*She also notes Oprah's obsession with weight and her openness about her weight struggles. Another contradiction appears around food. Unfortunately, after Oprah and trainer Bob Greene urged viewers to sign the "Best Life Contract," she had Cold Stone Creamery on the show the very next day--she was indulging while her viewers were trying to stick to their contract. Many of the recipes Oprah features on her show, magazine, and web site appear to feature expensive, exotic ingredients and are not always the healthiest...they also do not encourage the thrifty, simple lifestyle that she encourages on other segments.
*The Gospel According to Oprah goes so far as prescribing S-shaped fecal matter (Dr. Oz, that is). Not only does Okrant have to make sure she is suitably dressed, but she also must "study the toilet bowl to make sure I'm a proper pooper."
*Okrant was waffling between Obama and Clinton in early 2008, and she felt deeply torn about her choice to vote for Obama since Oprah campaigned for him. "What would I have done if Oprah backed a candidate whom I didn't morally or ethically believe in? Would I have been able to continue this experiment or would I have had to pull the plug? In all honesty, I got incredibly lucky on this one." She also ponders the effect that the Oprah "brand" had on Obama's win. I suspect that it certainly didn't hurt!
*Oprah vacillates between advising us to simplify, get rid of stuff we don't need, and try to do more with less...and urging us to buy things and telling us the 12 things we need to own. This type of inconsistency would drive me absolutely batty if I were living out this type of experiment! "What's a gal to do when Oprah's advice for attaining my 'best life" is all twisted up in her excitement about exorbitant, to-die-for Christian Louboutin shoes? Whether or not this is her intention, her delight hints that material goods can bring us happiness...Oprah will always remind us that we can't be defined by our things, but she sure looks like she's having a great time with them." Her annual "Favorite Things" episode "doesn't discourage anyone from worshipping consumerism...it looks more like a cautionary tale about how greed makes us appear on national television."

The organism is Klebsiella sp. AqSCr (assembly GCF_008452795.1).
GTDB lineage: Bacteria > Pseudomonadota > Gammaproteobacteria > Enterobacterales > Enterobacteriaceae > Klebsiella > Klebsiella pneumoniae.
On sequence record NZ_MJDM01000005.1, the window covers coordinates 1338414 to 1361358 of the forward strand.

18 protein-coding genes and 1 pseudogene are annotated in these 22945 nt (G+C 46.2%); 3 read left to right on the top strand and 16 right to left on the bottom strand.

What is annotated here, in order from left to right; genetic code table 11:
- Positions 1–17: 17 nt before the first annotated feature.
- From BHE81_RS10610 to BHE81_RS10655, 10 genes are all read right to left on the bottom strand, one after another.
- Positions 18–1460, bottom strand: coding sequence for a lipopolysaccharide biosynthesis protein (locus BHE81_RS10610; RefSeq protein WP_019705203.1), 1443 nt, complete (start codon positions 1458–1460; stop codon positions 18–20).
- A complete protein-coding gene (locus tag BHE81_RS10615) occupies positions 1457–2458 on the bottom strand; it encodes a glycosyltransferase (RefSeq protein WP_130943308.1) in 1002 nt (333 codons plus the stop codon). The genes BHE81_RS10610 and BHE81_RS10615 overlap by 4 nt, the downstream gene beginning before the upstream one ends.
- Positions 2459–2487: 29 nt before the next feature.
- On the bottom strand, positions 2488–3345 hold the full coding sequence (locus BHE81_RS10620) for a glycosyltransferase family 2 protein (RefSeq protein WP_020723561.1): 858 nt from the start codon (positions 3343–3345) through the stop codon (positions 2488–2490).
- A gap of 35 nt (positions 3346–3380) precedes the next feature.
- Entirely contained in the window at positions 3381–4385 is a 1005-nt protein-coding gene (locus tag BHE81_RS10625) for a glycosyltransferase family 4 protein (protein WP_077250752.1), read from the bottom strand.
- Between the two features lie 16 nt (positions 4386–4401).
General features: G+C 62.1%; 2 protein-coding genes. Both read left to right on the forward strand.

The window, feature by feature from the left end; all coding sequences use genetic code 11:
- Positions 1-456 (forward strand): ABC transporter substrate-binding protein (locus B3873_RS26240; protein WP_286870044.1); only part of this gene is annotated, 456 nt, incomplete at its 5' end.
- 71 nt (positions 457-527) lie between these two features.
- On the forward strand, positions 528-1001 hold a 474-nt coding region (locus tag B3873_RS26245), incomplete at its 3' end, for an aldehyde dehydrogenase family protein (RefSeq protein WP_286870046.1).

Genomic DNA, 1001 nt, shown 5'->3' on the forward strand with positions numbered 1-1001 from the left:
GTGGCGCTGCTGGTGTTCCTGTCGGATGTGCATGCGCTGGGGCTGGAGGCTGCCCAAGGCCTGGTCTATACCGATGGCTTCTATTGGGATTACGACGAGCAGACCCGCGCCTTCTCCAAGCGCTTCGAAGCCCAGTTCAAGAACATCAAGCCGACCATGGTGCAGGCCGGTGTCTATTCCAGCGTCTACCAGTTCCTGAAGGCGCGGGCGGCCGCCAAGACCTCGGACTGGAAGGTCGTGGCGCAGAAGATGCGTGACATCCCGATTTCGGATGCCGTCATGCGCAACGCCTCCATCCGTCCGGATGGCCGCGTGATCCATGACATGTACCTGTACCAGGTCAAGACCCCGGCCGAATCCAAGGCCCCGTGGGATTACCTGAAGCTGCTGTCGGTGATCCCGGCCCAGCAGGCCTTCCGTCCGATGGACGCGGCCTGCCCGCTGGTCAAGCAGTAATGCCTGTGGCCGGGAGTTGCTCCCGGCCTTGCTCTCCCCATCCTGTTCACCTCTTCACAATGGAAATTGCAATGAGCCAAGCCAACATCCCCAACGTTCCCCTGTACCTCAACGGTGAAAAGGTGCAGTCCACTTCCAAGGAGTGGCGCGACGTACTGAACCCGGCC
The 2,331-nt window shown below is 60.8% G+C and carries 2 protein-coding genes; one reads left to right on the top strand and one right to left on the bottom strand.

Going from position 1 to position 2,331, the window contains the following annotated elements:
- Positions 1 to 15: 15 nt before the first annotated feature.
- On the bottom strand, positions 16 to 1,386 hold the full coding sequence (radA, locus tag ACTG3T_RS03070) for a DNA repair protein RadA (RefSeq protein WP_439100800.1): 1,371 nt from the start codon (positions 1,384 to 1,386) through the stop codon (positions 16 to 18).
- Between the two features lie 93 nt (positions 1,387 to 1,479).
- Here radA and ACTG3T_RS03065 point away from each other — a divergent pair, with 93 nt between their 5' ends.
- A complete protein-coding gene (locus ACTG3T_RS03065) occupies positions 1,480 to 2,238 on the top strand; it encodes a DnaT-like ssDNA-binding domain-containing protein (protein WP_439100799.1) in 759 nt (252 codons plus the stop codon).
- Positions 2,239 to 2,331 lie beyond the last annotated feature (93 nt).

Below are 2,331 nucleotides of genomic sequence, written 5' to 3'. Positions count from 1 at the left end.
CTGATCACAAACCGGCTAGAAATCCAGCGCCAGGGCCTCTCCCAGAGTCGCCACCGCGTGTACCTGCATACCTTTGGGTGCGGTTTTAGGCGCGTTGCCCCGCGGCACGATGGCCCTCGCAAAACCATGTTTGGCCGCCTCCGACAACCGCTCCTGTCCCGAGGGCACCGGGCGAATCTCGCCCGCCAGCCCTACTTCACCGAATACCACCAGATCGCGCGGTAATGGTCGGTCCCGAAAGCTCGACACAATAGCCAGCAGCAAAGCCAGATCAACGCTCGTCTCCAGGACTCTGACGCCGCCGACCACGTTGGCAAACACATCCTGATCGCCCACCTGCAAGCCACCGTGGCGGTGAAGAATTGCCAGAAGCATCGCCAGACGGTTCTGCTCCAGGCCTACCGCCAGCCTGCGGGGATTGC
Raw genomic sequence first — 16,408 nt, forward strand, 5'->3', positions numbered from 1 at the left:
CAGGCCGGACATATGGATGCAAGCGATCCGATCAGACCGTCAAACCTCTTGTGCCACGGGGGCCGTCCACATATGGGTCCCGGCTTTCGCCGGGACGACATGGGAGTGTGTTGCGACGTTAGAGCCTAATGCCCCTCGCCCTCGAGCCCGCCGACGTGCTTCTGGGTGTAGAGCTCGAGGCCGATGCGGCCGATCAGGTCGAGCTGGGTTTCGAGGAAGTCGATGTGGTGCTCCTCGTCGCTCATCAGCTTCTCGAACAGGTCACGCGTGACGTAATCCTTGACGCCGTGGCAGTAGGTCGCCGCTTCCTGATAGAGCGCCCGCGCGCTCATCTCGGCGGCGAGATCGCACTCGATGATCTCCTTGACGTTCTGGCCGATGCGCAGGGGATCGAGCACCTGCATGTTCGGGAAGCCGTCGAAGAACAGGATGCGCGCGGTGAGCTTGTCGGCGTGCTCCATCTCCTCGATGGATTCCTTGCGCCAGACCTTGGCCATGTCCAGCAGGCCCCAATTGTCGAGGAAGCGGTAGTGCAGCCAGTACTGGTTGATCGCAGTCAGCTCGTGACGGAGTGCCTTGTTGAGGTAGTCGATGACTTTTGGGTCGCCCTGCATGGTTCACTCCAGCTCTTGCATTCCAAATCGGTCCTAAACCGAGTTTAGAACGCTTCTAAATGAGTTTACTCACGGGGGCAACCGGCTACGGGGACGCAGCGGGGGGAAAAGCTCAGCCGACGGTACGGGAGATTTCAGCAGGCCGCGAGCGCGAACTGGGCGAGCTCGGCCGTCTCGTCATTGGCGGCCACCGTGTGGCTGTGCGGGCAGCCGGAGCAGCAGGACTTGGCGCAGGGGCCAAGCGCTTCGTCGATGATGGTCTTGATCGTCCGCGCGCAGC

Okrant lives according to her principles and her own rules for the year. When she starts losing steam and her sense of herself, and begins worrying about the toll all this is taking on her husband, she just keeps plowing forward and makes it through the year. When Oprah sending her a gift, she reluctantly returns it because Oprah had urged viewers to buy it "if you can afford it." According to her own rules, she had to buy it herself.
This was not an indictment of Oprah in any way. Okrant deeply admires her--that's why she set out on this path in the first place. While pointing out the many inconsistencies and oddities in the little TV microcosm of a world, Okrant seems to develop a deep and abiding fondness for All Things Oprah.
Okrant continues to write some on her Living Oprah blog, and she's also started cowriting a new blog, Ready-Set-Wife, with a friend. I'm glad I discovered her. I think she would be an interesting person to know, and I'm glad she invited us into her little social experiment of 2008.
View all my reviews >>